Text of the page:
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Church withstands the fire

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Pastor Bob Kemper knows he has a lot to be thankful for.

Kemper, who has ministered in the Brainerd area for 16 years, pastors a congregation of about 60 members in Brainerd in a church rich with history. His office sits in the basement level of the building and doesn’t have electricity. 

But it does let in a lot of sunlight. 

“It’s kind of roughing it,” Kemper said. “But it’s good.”

On Nov. 21, 2010, Kemper was preparing for Sunday morning services at South Long Lake Presbyterian Church when the tiny church in rural Brainerd caught fire. 

Church members arrived expecting to attend the service, and were instead greeted by firefighters who were working to put out the flames. 

“There were a lot of tears shed this morning,” Brainerd Fire Chief Kevin Stunek said in an interview last fall.

There were no injuries from the fire that was determined to have been sparked by a short in electrical wiring above the church’s kitchen. Kemper lost five years worth of sermon notes, furniture, his college diplomas and the majority of the church’s library.  

The Brainerd Fire Department said the South Long Lake building was a total loss, leaving the congregation homeless. 

The 60 or so members met that Sunday morning, the Sunday before Thanksgiving, at nearby Long Lake Town Hall. 

“We still smelled like smoke,” Kemper recalled. “The sentiment that was going around that morning was that the building burned, but the church didn’t.

“We are the church.”

Kemper said before the fire the church had wrestled for nearly a decade with the idea of parting ways with the Presbyterian denomination, “but no one wanted to leave the building.”

“God is always in the details,” Kemper said. 

Nearly six months later, the church body that met at the South Long Lake Presbyterian Church is still meeting, but no longer as South Long Lake Presbyterian. The new name is rather appropriate considering their experience — New Beginnings.

“It actually came over the span of about a month,” said Kemper who first saw the words after his wife wrote them on a box of books to be moved to the new church. “It just kind of stuck.”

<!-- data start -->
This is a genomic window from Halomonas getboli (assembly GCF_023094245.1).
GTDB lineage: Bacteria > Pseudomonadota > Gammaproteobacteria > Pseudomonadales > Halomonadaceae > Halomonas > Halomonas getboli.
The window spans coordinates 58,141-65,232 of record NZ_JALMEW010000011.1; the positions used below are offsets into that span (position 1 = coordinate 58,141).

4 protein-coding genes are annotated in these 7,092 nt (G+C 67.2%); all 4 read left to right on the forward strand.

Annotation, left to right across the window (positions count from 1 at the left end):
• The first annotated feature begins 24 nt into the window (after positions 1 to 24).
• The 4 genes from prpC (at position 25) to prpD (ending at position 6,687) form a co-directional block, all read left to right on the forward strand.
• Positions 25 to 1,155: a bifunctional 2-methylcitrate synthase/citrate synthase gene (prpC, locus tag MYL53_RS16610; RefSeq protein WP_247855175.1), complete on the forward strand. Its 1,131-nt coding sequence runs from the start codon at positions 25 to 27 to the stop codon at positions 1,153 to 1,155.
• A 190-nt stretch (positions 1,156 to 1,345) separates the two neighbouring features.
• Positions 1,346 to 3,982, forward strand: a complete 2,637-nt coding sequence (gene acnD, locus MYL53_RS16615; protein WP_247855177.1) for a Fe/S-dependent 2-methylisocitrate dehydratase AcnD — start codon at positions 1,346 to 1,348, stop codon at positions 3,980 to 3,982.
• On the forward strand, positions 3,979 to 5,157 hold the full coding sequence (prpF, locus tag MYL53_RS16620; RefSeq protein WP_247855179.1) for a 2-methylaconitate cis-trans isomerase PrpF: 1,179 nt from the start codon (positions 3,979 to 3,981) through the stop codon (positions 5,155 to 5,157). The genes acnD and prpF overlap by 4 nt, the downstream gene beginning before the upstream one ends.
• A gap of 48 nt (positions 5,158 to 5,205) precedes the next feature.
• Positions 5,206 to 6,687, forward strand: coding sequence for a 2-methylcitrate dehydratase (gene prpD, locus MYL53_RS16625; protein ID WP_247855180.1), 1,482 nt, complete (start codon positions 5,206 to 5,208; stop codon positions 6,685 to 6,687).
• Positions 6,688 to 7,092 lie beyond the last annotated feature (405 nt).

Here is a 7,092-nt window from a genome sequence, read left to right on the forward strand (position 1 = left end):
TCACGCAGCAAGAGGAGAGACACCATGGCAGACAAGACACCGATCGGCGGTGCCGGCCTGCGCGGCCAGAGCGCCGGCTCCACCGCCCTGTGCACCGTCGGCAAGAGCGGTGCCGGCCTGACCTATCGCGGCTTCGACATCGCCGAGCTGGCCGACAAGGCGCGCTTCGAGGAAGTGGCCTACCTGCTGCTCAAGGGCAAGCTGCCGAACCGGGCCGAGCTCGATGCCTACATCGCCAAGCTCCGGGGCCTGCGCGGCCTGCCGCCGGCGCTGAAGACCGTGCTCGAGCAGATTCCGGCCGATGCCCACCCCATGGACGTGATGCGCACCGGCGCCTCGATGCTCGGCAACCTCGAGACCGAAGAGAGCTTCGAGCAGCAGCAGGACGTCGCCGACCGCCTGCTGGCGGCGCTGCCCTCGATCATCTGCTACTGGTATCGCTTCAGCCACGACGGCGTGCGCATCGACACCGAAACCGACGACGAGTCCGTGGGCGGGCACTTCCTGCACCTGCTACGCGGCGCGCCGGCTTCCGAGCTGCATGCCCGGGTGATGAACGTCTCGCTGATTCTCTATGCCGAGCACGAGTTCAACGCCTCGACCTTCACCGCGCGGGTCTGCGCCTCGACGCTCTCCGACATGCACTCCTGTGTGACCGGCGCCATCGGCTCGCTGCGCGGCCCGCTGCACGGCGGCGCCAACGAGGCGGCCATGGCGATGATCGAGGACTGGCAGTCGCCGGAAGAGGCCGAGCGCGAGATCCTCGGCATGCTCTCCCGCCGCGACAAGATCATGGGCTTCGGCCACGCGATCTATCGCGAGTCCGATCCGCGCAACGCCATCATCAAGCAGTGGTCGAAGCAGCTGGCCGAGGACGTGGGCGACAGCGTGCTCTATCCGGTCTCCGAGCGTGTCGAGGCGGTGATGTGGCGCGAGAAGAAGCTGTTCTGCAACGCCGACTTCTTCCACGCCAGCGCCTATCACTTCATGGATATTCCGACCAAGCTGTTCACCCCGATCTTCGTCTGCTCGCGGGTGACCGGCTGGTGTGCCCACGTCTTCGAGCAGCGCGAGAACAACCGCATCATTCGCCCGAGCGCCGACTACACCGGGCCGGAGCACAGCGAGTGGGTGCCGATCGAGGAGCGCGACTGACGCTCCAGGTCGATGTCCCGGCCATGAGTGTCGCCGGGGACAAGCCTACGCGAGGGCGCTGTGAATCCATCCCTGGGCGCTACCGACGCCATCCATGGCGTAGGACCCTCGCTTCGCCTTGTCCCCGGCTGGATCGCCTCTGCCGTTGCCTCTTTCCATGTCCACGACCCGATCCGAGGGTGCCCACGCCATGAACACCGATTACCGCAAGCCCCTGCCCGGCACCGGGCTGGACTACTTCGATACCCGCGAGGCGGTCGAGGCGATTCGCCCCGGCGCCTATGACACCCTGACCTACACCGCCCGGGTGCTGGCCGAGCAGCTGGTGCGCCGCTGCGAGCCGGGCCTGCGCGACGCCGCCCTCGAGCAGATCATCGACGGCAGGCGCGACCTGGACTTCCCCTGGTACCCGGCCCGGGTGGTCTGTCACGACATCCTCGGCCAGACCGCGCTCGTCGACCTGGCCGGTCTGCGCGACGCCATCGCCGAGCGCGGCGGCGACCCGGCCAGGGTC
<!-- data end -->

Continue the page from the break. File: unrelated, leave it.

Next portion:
Still without a building, the church continued to meet at Long Lake Town Hall until February when the opportunity arose for members to become tenants in the former Temple Baptist Church facility. The  Brainerd church moved their meeting location to downtown Brainerd and re-branded their congregation “Communitas.” 

“To just leave it sitting would be really sad,” Kemper said of the 100-year-old Temple Baptist building. “The timing worked out perfect.”

A small group of members of the church continue to meet at Long Lake Town Hall, but the majority of the former congregation have moved to New Beginnings.

Kemper said New Beginnings Bible Church is non-denominational. He resigned his ordination as a Presbyterian minister. 

“This is obviously a new physical beginning for us in a new building,” Kemper said. “But it’s also a new spiritual beginning.”

Kemper said it is not his intention to grow a larger church, but rather to empower his members to serve the community and other churches. “We’re not ever going to be a big church,” Kemper said. “We’re not feeling like that’s where we’re supposed to go.

“We are really trying to partner with the other evangelical churches in the community to pastor the community, not just this church.”

Kemper said the church will continue to meet at the Temple Baptist location until at least March 2012. After that, he’s not certain. 

“We’re just happy walking one week at a time.”

SARAH NELSON may be reached at or 855-5879. 

Becca Clemens
After graduating high school in 2004, I attended Central Lakes College in Staples, MN for 2 years where I got a diploma in Communication Art and Design. I then transfered up to Bemidji State University in, you guessed it, Bemidji, MN. In the spring of 2009, I graduated from BSU. Then in the fall of 2009 I got a job at Echo Publishing, a sister company to the Brainerd Dispatch.